Louis Deacon’s retirement may signal the end of a glorious era for Leicester Tigers but as a man who’s lived and breathed rugby his entire life, he’s not about to walk away from the game.
Though injury means he is not quite retiring on his own terms, former England lock Deacon has had a career to envy.
He made 274 senior appearances for Tigers over the course of 14 years, winning six Aviva Premiership Rugby titles and two European Cups on the way.
And as nearly two decades of memories bubble to the surface, Deacon admits he’s facing a step into the unknown – but is confident that he hasn’t written his last chapter in rugby.
“I’d known for some time that I’d be retiring, it was about finding the right time to make the announcement – but to actually do it makes it feel all real,” said the 34-year-old. “I wouldn’t say I’m sad but it’s been an emotional day.
“It hasn’t helped at my age and though I probably could have played again but it would have been for the wrong reasons. For my long-term health it was definitely the right decision – I don’t want to be struggling for the rest of my life and my body was telling me to stop.
“I can look back with pride, six Premiership titles, two Heineken Cups, winning the Six Nations, being part of a World Cup – I’ve been lucky to achieve just about everything.
“It’s slightly scary – all I’ve ever known is rugby, straight out of school I signed my first contract and I’ve been here the last 18 years.
“But I'd like to stay in and around the game in some capacity. I did some coaching with my old school,
Ratcliffe College, and also the Spanish national team last week who obviously need help to develop but they’ve just beaten Russia for the first time in 12 years.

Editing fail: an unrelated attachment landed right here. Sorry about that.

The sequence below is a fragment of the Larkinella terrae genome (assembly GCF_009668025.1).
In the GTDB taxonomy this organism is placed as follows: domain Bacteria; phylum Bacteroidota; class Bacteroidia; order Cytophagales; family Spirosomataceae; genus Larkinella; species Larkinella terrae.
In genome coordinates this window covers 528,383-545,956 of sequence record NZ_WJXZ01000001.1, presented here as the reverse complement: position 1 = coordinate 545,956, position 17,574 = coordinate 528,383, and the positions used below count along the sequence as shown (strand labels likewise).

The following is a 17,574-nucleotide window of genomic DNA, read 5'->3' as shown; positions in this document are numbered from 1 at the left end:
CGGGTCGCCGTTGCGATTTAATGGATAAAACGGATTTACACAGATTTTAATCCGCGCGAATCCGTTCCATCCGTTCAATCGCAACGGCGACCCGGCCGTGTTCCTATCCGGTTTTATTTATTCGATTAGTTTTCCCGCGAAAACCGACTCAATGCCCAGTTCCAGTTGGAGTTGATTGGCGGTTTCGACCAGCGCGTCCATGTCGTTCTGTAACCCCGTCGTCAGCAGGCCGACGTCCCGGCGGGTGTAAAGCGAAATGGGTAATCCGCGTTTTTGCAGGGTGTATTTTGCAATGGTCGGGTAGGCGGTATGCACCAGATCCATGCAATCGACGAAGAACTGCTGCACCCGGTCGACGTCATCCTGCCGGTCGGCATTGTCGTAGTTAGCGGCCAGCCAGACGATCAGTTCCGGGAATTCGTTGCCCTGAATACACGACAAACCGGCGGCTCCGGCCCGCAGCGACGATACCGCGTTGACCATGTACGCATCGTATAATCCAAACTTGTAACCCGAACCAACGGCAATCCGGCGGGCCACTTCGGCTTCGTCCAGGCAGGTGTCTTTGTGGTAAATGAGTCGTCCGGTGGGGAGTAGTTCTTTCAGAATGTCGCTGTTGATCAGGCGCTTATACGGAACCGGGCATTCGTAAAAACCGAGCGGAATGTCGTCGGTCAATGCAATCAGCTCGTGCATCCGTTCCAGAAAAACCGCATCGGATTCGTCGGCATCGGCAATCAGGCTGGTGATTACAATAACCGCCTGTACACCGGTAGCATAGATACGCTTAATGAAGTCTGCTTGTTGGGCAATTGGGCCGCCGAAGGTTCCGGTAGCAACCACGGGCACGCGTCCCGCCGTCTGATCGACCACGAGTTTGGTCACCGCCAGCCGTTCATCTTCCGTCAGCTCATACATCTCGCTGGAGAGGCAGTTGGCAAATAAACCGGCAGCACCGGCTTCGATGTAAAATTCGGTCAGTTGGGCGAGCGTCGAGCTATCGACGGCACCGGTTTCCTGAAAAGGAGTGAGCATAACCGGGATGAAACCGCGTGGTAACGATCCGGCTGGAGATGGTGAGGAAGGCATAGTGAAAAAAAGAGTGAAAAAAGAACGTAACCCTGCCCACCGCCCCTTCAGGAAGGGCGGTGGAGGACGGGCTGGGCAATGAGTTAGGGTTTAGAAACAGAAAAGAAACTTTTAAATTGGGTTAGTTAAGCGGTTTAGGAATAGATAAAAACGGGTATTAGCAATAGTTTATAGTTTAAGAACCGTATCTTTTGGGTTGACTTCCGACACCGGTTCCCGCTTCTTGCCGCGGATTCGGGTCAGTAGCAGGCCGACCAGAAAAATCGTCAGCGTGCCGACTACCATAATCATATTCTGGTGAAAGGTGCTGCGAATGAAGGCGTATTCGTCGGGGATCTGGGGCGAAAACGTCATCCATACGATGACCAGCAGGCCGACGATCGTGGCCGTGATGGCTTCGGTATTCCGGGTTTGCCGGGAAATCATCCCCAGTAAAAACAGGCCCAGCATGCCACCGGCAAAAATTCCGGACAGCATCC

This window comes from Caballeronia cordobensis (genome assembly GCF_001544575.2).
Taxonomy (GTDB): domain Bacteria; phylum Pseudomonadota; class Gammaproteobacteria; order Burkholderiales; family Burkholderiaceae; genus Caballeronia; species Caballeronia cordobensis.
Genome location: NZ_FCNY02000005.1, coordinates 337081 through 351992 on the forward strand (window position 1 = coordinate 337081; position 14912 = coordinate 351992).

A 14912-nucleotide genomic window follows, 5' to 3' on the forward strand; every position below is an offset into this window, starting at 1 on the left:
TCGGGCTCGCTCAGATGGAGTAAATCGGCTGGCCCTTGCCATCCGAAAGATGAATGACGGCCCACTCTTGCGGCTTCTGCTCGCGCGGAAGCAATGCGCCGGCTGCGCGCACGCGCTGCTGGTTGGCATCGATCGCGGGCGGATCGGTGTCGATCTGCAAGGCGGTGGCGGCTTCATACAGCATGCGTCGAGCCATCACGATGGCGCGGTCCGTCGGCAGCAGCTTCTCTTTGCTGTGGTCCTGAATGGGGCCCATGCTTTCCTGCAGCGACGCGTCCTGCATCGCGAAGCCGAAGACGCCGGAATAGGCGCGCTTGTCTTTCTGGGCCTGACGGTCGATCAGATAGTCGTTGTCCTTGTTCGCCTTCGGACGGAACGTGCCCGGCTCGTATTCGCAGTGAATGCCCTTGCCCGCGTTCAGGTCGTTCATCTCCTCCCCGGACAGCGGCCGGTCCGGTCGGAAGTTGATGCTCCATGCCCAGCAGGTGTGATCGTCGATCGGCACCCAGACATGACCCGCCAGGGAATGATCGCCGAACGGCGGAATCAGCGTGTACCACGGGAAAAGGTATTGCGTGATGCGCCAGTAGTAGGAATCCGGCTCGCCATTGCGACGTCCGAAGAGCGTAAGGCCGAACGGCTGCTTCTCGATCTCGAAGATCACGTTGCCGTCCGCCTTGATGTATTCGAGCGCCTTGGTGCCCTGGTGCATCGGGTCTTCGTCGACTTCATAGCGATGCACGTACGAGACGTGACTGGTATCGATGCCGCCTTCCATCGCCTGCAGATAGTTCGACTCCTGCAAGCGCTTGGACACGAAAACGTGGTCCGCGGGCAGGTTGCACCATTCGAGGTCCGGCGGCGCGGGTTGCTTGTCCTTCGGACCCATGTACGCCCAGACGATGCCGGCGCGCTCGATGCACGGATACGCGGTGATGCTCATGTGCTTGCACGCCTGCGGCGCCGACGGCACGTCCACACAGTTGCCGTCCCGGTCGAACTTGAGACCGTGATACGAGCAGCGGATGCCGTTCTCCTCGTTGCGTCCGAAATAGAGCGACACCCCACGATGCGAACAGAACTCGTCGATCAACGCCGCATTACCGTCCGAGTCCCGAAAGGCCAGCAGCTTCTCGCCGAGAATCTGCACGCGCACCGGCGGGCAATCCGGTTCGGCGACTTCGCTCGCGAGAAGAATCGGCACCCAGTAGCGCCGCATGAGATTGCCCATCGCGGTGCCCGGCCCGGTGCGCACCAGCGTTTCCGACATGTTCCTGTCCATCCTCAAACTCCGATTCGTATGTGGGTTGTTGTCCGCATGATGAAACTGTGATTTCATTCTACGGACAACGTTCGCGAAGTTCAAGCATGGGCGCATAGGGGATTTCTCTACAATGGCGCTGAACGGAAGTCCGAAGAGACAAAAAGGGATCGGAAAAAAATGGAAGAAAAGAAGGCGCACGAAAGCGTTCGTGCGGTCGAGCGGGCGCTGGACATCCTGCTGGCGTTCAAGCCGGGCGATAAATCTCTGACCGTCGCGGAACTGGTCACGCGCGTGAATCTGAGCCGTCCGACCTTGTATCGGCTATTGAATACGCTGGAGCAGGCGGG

“I’ve also done some stuff with the commercial and community team at Leicester, learning more of the business side of it all.
“So my options are open at the moment but I think it’s helped me think over future opportunities and I can’t see why I couldn’t be involved in a variety of things.”
A one-club man is a very rare thing these days but in truth Deacon never had a reason to leave, with wave upon wave of success washing over Welford Road.
Now the club are going through somewhat of a transitional period – with Aaron Mauger set to join as head coach next season – but Deacon says their future is in safe hands.
“It does feel a little bit like an end of the era, I’ve probably played through the most successful time a club will ever have making all those finals on the bounce,” he added.
“That’s not saying Leicester won’t achieve a lot in the future but to repeat that level of success will only get harder with the strength of the competition.
“I’m the last of that generation, the likes of Martin Johnson and Graham Rowntree who I grew up around and drove the club on. But even after other people moved on, all I ever wanted to do was play for Leicester.
“My brother (Brett) is coaching at the academy so I have a strong connection with that, nurturing that next generation of Tigers and though it’s not quite the same as when I came through – we had ten or so emerging at the same time – there are definitely a few getting their opportunities and becoming better and better.
“It’s a shame, we had probably one of the best strength in depth in the second row department and now we’re losing two players in that position, with Geoff (Parling) leaving too.
“But with Ed Slater, Graham Kitchener, Seb De Chaves, the two of us leaving will only slightly weaken it and I’m sure there’ll be additions over the summer.”
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